There were no gates to drive through. No waiting press. No screaming fans. Just a clean, modern building sandwiched between a lake where he’d paddled a kayak until his muscles burned and a pool where he’d numbed his mind and his body with lap after lap. He was leaving far fitter than he had arrived. Fitter than he’d been since he’d played his first gig at seventeen. He’d give the Three Palms folks one thing: they’d forced him to clean up his outside while they’d hammered away at his interior. As if there were anything left in there.
The hair that had once hung down his back barely brushed his shoulders; the glossy black was streaked with gray. His face, bruised and battered by sixty-one years of hard living, was still dominated by a hatchet of a nose and high, harsh cheekbones that the camera had once loved. His dark eyes were framed by a spider’s web of lines, but they were clearer than they’d ever been, allowing him to see the world around him as it really was: stark and unrelenting.
They drove south from the hermetically sealed town of Weston, Florida, in silence, palm trees sliding by, bold blasts of tropical color climbing walls and snaking up tree trunks. The flat morning light was unforgiving, leaving only the stingiest triangles of shade.
In Florida City the turnpike emptied onto U.S. 1 then onto the two-lane, eighteen-mile ribbon of asphalt that locals called “the stretch.” It was here that the real world began to dissolve while paradise crooked its finger just ahead. Even on the crappiest day the stretch could cause heart rates to slow, stress levels to drop, and brain synapses to fire less frantically. But today Will’s mind flitted at random as Tommy drove sedately, his eyes fixed straight ahead. Despite the open windows the silence between them hung hot and heavy, stuffed with things that had never been forgiven and that Will sincerely hoped would never be discussed.
A chain-link fence was all that held back the scrub and brush as they skirted the Everglades and crossed over the Monroe County line. Will stole the occasional surreptitious glance at his son, who had inherited his size and coloring and who looked so much like the younger brother he’d been named for that it hurt to look at him. He thought about the boy’s mother, who’d been a casualty of the life they’d lived, too. So many people gone for no good reason.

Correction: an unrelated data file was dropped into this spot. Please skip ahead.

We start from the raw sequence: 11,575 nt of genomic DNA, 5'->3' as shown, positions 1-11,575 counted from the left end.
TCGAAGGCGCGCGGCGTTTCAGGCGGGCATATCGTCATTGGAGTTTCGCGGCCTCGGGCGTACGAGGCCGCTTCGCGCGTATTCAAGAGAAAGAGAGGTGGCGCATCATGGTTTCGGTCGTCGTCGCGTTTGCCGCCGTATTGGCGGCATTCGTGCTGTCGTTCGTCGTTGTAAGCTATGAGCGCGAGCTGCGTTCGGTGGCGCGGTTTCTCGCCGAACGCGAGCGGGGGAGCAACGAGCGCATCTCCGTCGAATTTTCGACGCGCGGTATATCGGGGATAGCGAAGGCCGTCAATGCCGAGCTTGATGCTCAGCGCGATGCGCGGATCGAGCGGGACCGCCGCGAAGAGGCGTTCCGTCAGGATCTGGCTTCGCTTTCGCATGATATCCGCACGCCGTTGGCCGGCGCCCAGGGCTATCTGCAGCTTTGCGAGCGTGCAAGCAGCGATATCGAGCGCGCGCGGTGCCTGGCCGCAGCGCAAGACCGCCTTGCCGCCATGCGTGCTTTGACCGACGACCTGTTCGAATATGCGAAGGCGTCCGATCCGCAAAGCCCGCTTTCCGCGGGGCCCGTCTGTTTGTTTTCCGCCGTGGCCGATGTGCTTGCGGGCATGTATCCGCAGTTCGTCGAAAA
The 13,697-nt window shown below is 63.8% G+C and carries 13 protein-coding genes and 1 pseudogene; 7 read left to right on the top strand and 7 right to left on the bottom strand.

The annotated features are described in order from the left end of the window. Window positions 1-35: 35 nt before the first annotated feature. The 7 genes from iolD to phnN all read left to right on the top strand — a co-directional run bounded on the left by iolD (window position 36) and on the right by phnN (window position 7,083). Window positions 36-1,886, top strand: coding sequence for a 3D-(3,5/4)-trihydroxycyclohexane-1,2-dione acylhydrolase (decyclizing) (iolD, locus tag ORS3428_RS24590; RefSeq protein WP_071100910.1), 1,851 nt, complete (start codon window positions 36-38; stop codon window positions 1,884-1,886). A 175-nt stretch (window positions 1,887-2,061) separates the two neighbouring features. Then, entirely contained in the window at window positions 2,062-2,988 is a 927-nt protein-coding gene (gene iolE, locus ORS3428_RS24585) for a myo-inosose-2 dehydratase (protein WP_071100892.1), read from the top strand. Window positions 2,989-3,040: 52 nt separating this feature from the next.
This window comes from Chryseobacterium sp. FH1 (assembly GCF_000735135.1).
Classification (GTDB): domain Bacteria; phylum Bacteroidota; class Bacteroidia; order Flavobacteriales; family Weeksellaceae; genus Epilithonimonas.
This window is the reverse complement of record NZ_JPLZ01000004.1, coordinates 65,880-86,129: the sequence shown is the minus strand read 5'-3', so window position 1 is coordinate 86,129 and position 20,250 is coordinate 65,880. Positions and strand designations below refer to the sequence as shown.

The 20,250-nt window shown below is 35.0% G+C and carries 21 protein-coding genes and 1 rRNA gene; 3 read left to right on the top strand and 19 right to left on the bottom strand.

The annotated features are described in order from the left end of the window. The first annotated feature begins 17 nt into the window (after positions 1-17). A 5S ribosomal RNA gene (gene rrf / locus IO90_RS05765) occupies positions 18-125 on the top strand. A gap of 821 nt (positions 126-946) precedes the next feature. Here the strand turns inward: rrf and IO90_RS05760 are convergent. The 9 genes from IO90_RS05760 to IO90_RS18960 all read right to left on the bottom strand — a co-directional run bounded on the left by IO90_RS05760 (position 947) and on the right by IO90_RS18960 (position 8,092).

From the top of the Jewfish Creek Bridge sun glinted off the impossibly turquoise water that flanked them, and a warm salt breeze tinged the air and riffled Will’s hair. In Key Largo scuba and bait-and-tackle shops began to fly by. A strip mall sign promising Pilates in Paradise caught his eye.
The silence spooled out. Will’s eyelids grew heavy. He was close to nodding off when Tommy said, “I talked to the bank. Then I brought in a Realtor to look at Mermaid Point.”
Will’s eyes blinked open. This was what happened when you gave your only blood relative power of attorney. In case of emergency. Never thinking that you might be thrashing it out in rehab when they decided to declare one.
He’d bought the tea-table-shaped key on a whim back in the early eighties when Key West had ceased being a place to hide out, kick back, and chill. When cruise ships began to arrive and depart daily and crowds longing to be wild and eccentric planted a flag and declared Key West their capital of crazy. Everyone he cared about had fled. Will had only made it seventy-nine mile markers up U.S. 1.
“I’m not interested in selling Mermaid Point.” Not his island. Not ever.
They were passing through Tavernier. Mariners Hospital and McDonald’s flashed by and then they were crossing Tavernier Creek. Soon they’d be on Upper Matecumbe, the third of Islamorada’s four keys.
“Even if you wanted to, you couldn’t sell the island without doing something about the house and the outbuildings,” his son said. “Not in the condition they’re in.”
It was Will’s turn to grunt. When he’d bought Mermaid Point it had been one of many homes Will owned. Now it was all he had left. All he wanted to do when he got there was stretch out in a chaise by the pool and zone the hell out. Which wouldn’t be anywhere near as easy without a drink or a joint in his hand.
At the moment he was trying not to think about how he was going to live the next week, let alone the rest of his life, without numbing up. He wasn’t sure his pool—or even the Atlantic Ocean, which his pool overlooked—was big enough to swim the number of laps it would take. He didn’t know if there were enough laps in this world to make the need to detach go away.
“The thing is, if the house and grounds could be renovated it would make a great place for an island vacation or a corporate retreat. And you could keep the rooms rented out all the time—I mean, you’re still a name. People would pay a fortune to come stay in a property owned and operated by William the Wild.” The tone was derisive. As if he were relating something that he didn’t understand but he knew to be true. “You could make a living as the ‘genial host’ of the Rock ’n’ Roll Bed-and-Breakfast. Or, I don’t know, maybe we should just call it the Wild House.”